The first 20km are manageable, but this mountain was unforgiving and unrelenting.

It was also the most picturesque of the three mountains. Beautiful ferns opened out under a canopy of misty snow gums that stood so tall that I couldn’t see where they ended.

I sometimes noticed other cyclists above me on the side of the mountain. These roads switched back onto itself and to a higher altitude. Did I really have to keep climbing??

By the 22km mark, the road became more unrelenting, seemingly unaware of just how much I had already climbed. Below me dropped off into a series of rolling valleys of pines and gums.

I started to get deliriously fatigued here.

I wanted to shut my eyes for a while but instead came across a bike rider who had stopped and was hunched over his bike. He had fallen from his bike and had perhaps fractured a rib and sported a gashed knee. I stayed with him for a while. This kept my mind on someone else and not my current struggles.

We made it to Falls Creek, a ski resort that is enduring a harsh summer day, more valleys of pine and a multitude of dead gum trunks from yesteryear’s devastating bushfire.

I ate more, I drank coffee, my eyes completely heavy with fatigue. I ran into Dave here at this point who was feasting and getting back on the road. He had covered some big distance quickly. He did an amazing 250km effort over some huge mountains.

The down hill of Falls creek was a relief for me, 30km of curvy descending, the roads now dry and conditions much warmer. Yay! I get cold too easily!

I realised that I again had to climb my fourth climb, that same Tawonga Gap, 7km of climbing. My legs were like lead, if they could’ve scream obscenities at me they would have. Cyclists I passed were grimacing, some walking with their bike, wincing and unable to hold a conversation through the pain.

I was thankful it was my last climb! Only 7km that took over 40 minutes to reach the crest.

It was all downhill then to the finish line. It was now after 1400hrs and a fanfare waited for us all at the finish line.

The climbing was painful and humbling.. difficulties should not be underestimated.

The views at the top and the descent, a sweet reward. Dedication pays off.

It’s so rewarding being challenged, we are capable of so much more then we even realise. All we have to do is want it more than anything and a version of it is ours.

The Newbie Cyclist

A year ago, I was one of those people who cringed at getting on a road bike for fear of impending doom, of broken bones and of certain death! The whole idea of cycling was alien and frightening to me.
I was more than happy to throw on my runners and pound the pavement. One day I wondered why this Tour de France looking cyclist had slowed in beside me on his bike while I ran.. I tried not to notice his strong legs in Lycra and several months later we were dating. Dave found me a great first bike and suddenly I was giving this cycling thing a go, I'm not even sure how it all unfolded. My only life experience of riding a bike was a 5 speed Kmart silver special. I was ignorant that bikes could be better then that.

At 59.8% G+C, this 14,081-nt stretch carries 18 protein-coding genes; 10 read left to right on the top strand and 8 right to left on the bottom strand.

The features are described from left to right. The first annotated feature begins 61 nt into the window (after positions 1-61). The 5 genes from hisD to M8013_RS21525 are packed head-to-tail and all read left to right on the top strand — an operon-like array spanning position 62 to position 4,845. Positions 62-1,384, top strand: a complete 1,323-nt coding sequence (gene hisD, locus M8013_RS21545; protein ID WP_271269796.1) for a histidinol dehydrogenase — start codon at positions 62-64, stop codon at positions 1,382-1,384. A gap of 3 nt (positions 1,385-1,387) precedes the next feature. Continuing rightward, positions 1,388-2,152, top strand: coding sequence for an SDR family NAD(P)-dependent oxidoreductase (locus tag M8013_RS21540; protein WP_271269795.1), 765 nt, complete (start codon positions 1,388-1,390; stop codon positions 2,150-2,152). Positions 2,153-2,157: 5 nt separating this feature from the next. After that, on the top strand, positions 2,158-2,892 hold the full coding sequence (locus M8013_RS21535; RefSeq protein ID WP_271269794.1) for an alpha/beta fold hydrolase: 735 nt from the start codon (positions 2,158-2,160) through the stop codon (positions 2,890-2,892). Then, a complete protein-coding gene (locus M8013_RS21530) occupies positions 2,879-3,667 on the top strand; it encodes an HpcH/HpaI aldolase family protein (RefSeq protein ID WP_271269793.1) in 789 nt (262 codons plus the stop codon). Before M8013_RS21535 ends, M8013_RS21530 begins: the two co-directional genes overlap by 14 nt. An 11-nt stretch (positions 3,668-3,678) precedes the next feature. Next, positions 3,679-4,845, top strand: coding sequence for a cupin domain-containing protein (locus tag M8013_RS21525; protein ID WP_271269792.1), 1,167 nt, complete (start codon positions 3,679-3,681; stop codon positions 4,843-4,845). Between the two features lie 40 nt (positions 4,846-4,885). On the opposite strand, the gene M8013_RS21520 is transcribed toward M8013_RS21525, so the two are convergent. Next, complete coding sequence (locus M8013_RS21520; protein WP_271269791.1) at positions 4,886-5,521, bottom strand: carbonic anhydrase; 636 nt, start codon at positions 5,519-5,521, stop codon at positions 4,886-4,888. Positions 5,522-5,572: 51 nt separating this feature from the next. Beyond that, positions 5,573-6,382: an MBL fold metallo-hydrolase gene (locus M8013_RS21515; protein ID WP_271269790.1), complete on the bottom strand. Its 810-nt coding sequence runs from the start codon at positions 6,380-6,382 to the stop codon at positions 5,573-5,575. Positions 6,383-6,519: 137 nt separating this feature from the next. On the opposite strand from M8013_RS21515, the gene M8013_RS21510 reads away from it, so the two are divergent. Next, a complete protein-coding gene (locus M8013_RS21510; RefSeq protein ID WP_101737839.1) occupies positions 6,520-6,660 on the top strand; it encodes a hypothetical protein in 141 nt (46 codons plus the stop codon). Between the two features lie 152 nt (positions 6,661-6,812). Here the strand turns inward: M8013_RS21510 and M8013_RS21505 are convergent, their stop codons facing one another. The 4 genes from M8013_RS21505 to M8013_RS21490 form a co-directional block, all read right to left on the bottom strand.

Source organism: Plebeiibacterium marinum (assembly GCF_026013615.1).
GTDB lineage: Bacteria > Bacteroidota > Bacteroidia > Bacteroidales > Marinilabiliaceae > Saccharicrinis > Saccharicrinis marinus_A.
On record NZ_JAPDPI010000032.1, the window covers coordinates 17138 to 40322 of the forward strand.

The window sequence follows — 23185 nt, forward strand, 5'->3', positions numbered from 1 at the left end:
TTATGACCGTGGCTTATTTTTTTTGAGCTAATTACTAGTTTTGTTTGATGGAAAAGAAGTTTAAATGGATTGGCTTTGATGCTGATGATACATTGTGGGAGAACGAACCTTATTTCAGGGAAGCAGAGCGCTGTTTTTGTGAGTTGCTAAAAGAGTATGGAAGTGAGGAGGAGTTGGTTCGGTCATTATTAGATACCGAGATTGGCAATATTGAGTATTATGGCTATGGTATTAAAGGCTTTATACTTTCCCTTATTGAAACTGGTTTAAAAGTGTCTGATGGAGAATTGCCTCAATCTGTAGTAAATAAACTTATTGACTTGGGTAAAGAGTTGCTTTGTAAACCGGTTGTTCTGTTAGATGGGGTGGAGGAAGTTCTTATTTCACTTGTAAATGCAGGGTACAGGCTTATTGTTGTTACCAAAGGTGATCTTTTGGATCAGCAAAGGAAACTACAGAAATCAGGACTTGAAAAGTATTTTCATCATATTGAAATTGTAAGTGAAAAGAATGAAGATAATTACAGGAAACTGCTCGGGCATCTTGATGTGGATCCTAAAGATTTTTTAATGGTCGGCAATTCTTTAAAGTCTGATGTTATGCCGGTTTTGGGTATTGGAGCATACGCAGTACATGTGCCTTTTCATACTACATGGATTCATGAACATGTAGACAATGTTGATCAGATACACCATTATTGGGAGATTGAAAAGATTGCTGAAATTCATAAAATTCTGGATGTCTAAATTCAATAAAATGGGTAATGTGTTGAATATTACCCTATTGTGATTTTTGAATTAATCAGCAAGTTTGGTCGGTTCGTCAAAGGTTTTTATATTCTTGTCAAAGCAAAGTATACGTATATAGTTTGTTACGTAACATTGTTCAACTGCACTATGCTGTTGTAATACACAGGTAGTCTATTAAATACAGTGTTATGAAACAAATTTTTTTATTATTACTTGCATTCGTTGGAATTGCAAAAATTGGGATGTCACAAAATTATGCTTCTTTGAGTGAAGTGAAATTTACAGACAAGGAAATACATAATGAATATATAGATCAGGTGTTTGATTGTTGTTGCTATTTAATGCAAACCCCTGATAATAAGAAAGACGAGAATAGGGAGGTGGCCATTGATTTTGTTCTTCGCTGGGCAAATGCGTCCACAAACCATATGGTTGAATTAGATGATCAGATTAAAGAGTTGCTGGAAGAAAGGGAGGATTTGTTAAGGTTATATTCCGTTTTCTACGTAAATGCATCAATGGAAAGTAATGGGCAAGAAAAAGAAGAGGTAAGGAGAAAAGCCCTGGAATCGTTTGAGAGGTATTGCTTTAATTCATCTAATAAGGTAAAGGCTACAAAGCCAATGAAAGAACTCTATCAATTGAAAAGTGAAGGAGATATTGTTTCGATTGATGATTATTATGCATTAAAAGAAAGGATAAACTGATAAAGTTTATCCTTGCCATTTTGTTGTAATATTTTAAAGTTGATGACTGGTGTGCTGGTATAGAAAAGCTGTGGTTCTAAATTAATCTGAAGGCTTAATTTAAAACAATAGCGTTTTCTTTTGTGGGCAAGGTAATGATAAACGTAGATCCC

When I jumped on my carbon fibre second hand bike, a Malvern Star.. it was light as a feather, and it had 20 speeds. WTF!

After running a lot of distance in one of the hottest months of the year, i was told I had to rest from running as I had a bursitis in my forefoot. I didn't cope well with the news, I couldn't imagine my day to day without running. It wasn't so simple just to stop running. But when the pain became unbearable, my extreme passion for running was brought to a halt.

Suddenly bike riding saved my sanity.So I wore my runners on my bike in anticipation to run asap , I felt like Happy Gilmore with his ice hockey stick on the golfing green!

My first month on the bike was focused on staying upright, in borrowed Lycra, my hoka running shoes keeping my nerves at bay.
After that I felt more confident and like running I wanted to build up my distance and my climbing ability.

As I cycled down through the rainforest, hearing the click of gear changes, the cold mountain air through my sweat laden shirt, I fell in love with cycling. It was that simple.

I suddenly had my eye set on doing a 100km ride and a future 200km ride with 2600m elevation with AUDAX.

Give me mountains, fresh air and my awesome bike and my spirit smiles

Blooms X